Despite attempts by Israel, and Blatter, it seems that Rajoub’s initiative might bear fruit. The topic will come up for a vote in FIFA on Friday.


Rajoub’s stated reasons for wanting to expel Israel from the soccer association are based, among other things, on the fact that Israel often prevents athletes from Gaza — including soccer players — from taking part in sporting events in the West Bank. A prime example of this was when the Israeli government forbade Gazan runners from participating in the Palestine Marathon in Bethlehem in recent years.

Rajoub’s campaign evoked a chorus of reactions in the Israeli media. But don’t let the diversity of nay-sayers fool you: the central argument was monotone and one-dimensional. The topic was presented as a struggle between political forces — a new venue for confrontation among technocrats, bereft of any substantive arguments that get to the root of the issue. This goes for Hebrew-language Israeli media outlets like Ynet, Sport 5, One and NRG.

Even Haaretz dedicated a column to the issue earlier this month, in which Uzi Dann provided a similar point of view. He pondered why the Israeli government doesn’t exert its power at the highest political levels in order to solve this issue before it becomes a tidal wave.

At a certain point, Dann notes that the only country to ever be kicked out of FIFA was South Africa, during apartheid. For a moment it seemed like it was finally OK to make the comparison, but Dan immediately added: “True, it’s not the same thing, but it shows how difficult Israel’s situation is.” This is, not morally but pragmatically.

Palestinian youth protest in solidarity with soccer player Mahmoud Sarsak, who was held in administrative detention for three years. Nablus, 2012. (Photo by Ahmad al-Baz/Activestills.org)

Palestinian youth protest in solidarity with soccer player Mahmoud Sarsak, who was held in administrative detention for three years. Nablus, 2012. (Photo by Ahmad al-Baz/Activestills.org)

Sports commentator Ouriel Daskal suggested a different approach in a column published in the blog Soccerissue. Daskal makes clear that he is a leftist on every other day of the year, but that everything has red lines. He asks, how dare Rajoub exploit the sport in such a cynical fashion — after all, what do sports have to do with politics? He also condemns FIFA’s treatment of Israel based on the logic of, “why are they allowed and we aren’t?”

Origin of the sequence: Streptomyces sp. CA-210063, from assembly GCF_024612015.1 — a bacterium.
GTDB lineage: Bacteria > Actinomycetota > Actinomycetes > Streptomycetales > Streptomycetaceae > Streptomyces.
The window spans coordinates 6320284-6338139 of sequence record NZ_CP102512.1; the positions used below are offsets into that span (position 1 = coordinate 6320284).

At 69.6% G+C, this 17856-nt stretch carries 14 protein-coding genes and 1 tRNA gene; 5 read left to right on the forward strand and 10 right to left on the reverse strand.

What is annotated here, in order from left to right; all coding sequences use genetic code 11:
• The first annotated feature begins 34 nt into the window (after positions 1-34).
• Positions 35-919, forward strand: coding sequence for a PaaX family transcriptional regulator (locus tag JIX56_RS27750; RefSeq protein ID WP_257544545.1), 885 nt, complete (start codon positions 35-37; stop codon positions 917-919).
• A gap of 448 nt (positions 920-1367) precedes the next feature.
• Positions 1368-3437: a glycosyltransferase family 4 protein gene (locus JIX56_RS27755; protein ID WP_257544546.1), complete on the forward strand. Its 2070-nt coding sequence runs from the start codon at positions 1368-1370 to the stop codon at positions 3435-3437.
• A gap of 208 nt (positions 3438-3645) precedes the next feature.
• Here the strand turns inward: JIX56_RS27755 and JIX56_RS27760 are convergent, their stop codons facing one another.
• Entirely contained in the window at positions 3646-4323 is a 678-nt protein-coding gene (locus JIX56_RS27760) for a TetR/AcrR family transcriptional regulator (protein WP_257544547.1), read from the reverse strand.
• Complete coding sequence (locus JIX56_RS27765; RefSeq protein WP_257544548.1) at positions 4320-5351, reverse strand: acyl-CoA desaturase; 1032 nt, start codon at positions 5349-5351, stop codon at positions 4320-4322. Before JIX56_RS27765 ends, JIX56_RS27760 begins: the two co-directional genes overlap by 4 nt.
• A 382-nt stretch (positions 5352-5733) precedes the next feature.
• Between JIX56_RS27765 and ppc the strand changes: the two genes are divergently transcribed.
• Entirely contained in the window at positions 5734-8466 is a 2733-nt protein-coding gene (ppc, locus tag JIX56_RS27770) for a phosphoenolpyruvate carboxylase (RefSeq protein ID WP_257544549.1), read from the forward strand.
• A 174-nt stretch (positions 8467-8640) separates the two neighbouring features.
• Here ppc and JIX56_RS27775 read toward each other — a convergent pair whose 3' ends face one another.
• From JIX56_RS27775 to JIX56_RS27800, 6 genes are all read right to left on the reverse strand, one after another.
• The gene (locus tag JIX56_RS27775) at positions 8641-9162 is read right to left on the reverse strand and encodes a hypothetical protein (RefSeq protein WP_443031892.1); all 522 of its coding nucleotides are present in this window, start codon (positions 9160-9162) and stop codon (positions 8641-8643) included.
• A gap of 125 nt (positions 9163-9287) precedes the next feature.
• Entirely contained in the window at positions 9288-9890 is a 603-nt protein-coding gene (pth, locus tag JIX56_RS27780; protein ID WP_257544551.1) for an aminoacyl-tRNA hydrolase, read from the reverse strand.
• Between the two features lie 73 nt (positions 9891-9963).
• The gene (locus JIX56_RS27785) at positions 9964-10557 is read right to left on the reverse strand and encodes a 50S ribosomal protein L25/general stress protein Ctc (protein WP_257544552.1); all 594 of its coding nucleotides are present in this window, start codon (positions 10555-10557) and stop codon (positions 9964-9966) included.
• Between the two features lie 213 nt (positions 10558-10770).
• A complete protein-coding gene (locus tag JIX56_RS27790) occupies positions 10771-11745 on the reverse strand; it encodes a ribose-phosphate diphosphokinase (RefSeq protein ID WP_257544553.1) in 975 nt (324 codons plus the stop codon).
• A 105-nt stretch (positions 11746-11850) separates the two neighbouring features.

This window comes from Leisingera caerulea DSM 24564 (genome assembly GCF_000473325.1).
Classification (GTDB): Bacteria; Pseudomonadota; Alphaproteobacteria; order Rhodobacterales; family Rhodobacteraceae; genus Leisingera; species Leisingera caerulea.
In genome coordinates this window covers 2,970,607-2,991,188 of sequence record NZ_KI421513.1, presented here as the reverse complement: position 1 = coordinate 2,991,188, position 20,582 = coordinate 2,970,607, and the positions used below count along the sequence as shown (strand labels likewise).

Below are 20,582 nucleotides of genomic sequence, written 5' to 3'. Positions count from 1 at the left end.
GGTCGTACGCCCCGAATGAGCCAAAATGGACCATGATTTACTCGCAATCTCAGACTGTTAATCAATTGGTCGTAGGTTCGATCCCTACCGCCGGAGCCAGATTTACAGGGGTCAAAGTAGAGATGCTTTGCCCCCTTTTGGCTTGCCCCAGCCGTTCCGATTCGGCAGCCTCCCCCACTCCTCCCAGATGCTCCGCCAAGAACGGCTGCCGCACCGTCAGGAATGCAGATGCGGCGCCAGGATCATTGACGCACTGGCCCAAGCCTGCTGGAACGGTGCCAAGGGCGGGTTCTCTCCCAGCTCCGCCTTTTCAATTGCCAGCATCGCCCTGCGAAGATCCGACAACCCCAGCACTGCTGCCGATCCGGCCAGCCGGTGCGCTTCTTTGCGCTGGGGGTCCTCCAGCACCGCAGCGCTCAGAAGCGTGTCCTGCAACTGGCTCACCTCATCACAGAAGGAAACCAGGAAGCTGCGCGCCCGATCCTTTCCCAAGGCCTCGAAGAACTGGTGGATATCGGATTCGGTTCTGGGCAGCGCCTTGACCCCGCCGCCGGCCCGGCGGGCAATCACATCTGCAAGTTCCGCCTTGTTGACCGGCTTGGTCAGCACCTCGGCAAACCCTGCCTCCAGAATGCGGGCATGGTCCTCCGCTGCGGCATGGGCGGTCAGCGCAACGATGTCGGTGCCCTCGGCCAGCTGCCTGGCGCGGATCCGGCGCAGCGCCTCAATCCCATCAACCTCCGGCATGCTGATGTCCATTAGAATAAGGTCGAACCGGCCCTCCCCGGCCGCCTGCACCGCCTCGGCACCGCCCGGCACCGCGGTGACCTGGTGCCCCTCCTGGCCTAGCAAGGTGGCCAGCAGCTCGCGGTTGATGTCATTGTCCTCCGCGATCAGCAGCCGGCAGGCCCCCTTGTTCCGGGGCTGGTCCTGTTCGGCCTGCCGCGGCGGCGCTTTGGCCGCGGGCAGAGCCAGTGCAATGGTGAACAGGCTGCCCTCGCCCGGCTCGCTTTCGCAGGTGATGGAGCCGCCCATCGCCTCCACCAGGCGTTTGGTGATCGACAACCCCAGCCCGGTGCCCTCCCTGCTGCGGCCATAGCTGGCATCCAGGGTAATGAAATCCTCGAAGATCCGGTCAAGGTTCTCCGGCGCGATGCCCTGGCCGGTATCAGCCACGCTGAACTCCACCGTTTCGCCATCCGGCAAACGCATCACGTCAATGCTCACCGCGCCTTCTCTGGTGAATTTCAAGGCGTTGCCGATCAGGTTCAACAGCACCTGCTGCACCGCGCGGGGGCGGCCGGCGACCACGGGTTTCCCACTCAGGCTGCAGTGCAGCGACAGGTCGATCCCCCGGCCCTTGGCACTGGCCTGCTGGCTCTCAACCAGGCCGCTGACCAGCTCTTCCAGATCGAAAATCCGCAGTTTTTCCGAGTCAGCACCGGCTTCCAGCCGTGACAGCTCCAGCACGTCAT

After all, athletes and civilians are harmed in other places, so why is the focus only on Israel? From here, the road to “everyone is anti-Semitic” isn’t very long. The transition from discriminators to discriminated is complete.

Israeli sports commentators’s blind spot, it seems, lies exactly at the point where we go from oppressed to oppressors: the moment when the media is asked to critique our own actions in the exact same way it critiques actions taken against us. This transition is often missed by the media.

The issues that are out in the open and visible to anybody — (Palestinian) athletes forbidden from taking part in athletic competitions — are never even brought up.

The case of Beitar Jerusalem

In this context, one cannot avoid talking about the Beitar Jerusalem soccer club, and the way the Israeli sports media talks about it.

Beitar Jerusalem is a premier soccer club in Israel that has a real chance of playing in one of the European tournaments next year, and which does not allow Arab soccer players on the team — because they are Arab. This fact alone is nearly incomprehensible.

The Israeli Football Association should be commended for penalizing the team recently after repeated expressions of racism by its fans, but one must wonder about the timing of the move, considering Blatter’s visit and the upcoming FIFA vote.

Beitar Jerusalem fans (Courtesy of beitarfc.co.il)

Beitar Jerusalem fans (Courtesy of beitarfc.co.il)

Meanwhile, the media continues to provide a shallow, trivial and regressive point of view.

For example, during a match between Beitar Jerusalem and Ironi Kiryat Shmona a little over a month ago, Beitar’s fans hurled racist epithets at Kiryat Shmona’s Ahmad Abad. After he scored a dramatic winning goal, he made a finger gesture at the Beitar fans, which only led to more racist slurs yelled at him.

The next day, the sports media talked about how a player who was humiliated for the duration of an entire game pointed his middle finger at the crowd. Abad quickly released an apology to the press.

The media portrayed Abad’s act as leading to the uproar, which could have been easily avoided had he refrained from acting in such a way.

Moreover, it seems that the media’s discussion of racism has somehow been merged with a wider struggle against violence in sports. Despite the fact that violence is an essential component of both, there is still a crucial difference between the two. This merger, which exists in Israel’s sports media, turns racism into just another form of trivial violence — to the degree that violence can be trivial — and one that makes invisible the significant characteristics of racism. This, in turn, hampers a broader and nuanced approach that gets at the root of the problem.

Asaf Marziano is a Master’s student at Bar-Ilan University focusing on the relationship between sports, the media, culture and society. This article was first published in Hebrew on Local Call. Read it here.